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Hyperreality, according to French sociologist Jean Baudrillard is, ‘A real without origin or reality.’ Italian philosopher called it, ‘The authentic fake.’ More recently, Hungarian filmmaker Pater Sparrow forwarded the term ‘virtual irreality.’ The term is used in semiotics (the study of symbols) and postmodern philosophy to describe an inability of consciousness to distinguish reality from a simulation of reality, especially in technologically advanced post-modern societies. Hyperreality is a way of characterizing what our consciousness defines as ‘real’ in a world where a multitude of media can radically shape and filter an original event or experience. Most aspects of the concept can be thought of as ‘reality by proxy.’

Baudrillard in particular suggests that the world we live in has been replaced by a copy world, where we seek simulated stimuli and nothing more. He borrows, from Jorge Luis Borges’ ‘On Exactitude in Science’ (which borrowed from Lewis Carroll), the example of a society whose cartographers create a map so detailed that it covers the very things it was designed to represent. When the empire declines, the map fades into the landscape and there is neither the representation nor the real remaining – just the hyperreal. Baudrillard’s idea of hyperreality was heavily influenced by phenomenology, semiotics, and Marshall McLuhan.

Hyperreality is significant as a paradigm to explain current cultural conditions. Consumerism, because of its reliance on sign exchange value (e.g. brand X shows that one is fashionable, car Y indicates one’s wealth), could be seen as a contributing factor in the creation of hyperreality or the hyperreal condition. Hyperreality tricks consciousness into detaching from any real emotional engagement, instead opting for artificial simulation, and endless reproductions of fundamentally empty appearance. Essentially, (although Baudrillard himself may balk at the use of this word) fulfillment or happiness is found through simulation and imitation of a transient simulacrum of reality, rather than any interaction with any ‘real’ reality. Interacting in a hyperreal place like a casino gives the subject the impression that one is walking through a fantasy world where everyone is playing along. The decor isn’t authentic, everything is a copy, and the whole thing feels like a dream.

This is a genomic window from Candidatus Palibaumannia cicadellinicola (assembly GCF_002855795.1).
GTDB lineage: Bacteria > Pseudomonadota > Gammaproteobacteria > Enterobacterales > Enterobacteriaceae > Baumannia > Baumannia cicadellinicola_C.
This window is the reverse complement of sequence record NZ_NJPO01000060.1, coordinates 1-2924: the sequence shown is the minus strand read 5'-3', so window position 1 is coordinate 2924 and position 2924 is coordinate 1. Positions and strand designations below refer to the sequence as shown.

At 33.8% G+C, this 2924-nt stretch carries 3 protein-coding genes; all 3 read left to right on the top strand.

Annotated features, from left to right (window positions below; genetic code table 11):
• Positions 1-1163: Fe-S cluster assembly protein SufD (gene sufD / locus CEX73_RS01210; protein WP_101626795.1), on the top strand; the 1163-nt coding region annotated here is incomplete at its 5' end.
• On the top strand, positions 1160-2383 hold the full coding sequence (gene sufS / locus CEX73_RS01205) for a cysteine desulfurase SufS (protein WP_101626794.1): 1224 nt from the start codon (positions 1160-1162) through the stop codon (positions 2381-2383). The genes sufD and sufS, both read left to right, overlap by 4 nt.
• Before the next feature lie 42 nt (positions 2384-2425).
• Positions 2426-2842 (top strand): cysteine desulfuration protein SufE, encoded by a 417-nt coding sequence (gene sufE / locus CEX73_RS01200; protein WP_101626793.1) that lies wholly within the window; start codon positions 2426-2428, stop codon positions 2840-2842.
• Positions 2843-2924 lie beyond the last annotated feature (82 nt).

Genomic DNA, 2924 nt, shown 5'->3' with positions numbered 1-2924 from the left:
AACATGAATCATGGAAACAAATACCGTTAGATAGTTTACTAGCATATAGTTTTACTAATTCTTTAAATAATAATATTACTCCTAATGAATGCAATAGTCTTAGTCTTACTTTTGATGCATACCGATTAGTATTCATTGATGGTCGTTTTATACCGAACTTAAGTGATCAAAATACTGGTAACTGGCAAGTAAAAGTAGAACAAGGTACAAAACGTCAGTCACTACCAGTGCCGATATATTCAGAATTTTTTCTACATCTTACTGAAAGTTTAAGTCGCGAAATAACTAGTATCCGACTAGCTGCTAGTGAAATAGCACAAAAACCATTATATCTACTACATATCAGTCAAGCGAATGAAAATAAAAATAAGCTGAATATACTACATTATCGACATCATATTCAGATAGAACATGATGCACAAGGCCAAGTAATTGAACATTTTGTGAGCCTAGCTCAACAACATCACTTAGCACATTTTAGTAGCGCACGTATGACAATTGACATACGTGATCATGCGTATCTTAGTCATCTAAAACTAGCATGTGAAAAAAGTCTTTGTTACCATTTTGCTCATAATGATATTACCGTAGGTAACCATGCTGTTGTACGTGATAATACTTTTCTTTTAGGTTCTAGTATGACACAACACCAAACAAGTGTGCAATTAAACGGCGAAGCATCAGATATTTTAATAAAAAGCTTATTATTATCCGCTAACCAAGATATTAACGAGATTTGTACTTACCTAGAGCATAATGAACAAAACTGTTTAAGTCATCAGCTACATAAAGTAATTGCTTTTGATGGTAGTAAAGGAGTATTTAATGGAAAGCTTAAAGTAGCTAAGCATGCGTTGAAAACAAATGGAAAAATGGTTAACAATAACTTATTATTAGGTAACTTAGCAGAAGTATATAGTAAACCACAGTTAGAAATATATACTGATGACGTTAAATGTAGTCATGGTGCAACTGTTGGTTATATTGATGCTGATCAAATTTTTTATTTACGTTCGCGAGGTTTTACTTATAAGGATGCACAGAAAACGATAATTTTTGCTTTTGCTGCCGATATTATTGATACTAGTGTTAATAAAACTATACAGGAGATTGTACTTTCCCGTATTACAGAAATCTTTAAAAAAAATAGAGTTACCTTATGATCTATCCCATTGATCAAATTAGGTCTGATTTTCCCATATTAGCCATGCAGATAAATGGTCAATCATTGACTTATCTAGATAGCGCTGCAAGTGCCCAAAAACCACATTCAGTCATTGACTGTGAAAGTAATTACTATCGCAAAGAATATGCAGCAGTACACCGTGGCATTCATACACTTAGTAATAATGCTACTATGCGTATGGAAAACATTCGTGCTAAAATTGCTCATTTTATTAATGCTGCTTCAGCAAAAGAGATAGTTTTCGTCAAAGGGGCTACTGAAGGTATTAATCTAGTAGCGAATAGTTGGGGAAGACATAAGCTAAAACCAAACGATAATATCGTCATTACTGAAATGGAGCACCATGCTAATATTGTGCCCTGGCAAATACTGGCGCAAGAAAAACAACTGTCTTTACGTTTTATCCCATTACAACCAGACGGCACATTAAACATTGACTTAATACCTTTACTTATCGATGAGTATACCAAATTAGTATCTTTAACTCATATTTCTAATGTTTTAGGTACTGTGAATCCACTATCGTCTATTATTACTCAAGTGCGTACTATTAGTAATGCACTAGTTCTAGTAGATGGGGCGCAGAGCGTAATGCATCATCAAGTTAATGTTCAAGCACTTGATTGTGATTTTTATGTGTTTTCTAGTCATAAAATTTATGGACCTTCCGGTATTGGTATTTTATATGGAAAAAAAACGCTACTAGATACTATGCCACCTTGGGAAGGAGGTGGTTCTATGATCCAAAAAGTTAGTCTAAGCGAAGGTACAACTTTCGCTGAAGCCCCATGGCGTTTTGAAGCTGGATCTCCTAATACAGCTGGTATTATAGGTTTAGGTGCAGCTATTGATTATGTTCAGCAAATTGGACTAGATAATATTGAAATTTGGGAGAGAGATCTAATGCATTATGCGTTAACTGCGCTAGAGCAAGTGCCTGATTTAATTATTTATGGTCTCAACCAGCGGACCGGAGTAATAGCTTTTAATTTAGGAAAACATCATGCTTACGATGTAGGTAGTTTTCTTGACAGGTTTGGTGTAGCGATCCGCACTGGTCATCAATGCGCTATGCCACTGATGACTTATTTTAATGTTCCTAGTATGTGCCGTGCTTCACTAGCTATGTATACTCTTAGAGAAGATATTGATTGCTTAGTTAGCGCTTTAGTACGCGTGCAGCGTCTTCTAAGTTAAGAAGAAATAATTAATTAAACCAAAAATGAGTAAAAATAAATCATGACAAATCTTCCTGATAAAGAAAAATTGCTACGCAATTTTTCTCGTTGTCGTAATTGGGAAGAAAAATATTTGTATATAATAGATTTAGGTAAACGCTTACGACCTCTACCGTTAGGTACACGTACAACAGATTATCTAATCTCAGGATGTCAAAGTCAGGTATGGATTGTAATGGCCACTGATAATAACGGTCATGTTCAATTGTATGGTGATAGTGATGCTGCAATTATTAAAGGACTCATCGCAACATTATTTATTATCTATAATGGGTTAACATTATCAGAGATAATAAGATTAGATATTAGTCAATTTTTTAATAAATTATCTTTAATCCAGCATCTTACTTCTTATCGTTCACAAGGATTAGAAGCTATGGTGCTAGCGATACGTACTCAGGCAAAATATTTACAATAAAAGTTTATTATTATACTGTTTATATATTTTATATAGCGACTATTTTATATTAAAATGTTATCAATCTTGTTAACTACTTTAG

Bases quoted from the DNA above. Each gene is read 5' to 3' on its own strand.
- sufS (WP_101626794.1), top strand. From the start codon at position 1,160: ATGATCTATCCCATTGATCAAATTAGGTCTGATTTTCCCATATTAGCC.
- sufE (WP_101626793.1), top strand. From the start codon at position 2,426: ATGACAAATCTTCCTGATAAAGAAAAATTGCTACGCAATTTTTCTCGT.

Both Umberto Eco and Jean Baudrillard also refer to Disneyland as an exemplar of hyperreality. Eco believes that Disneyland with its settings such as Main Street and full sized houses has been created to look ‘absolutely realistic,’ taking visitors’ imagination to a ‘fantastic past.’ This false reality creates an illusion and makes it more desirable for people to buy this reality. Disneyland works in a system that enables visitors to feel that technology and the created atmosphere ‘can give us more reality than nature can.’ The fake animals such as alligators and hippopotamuses are all available to people in Disneyland and for everyone to see. The ‘fake nature’ of Disneyland satisfies our imagination and daydream fantasies in real life. Therefore, they seem more admirable and attractive. When entering Disneyland, consumers form into lines to gain access to each attraction. Then they are ordered by people with special uniforms to follow the rules, such as where to stand or where to sit. If the consumer follows each rule correctly, they can enjoy ‘the real thing’ and see things that are not available to them outside of Disneyland’s doors.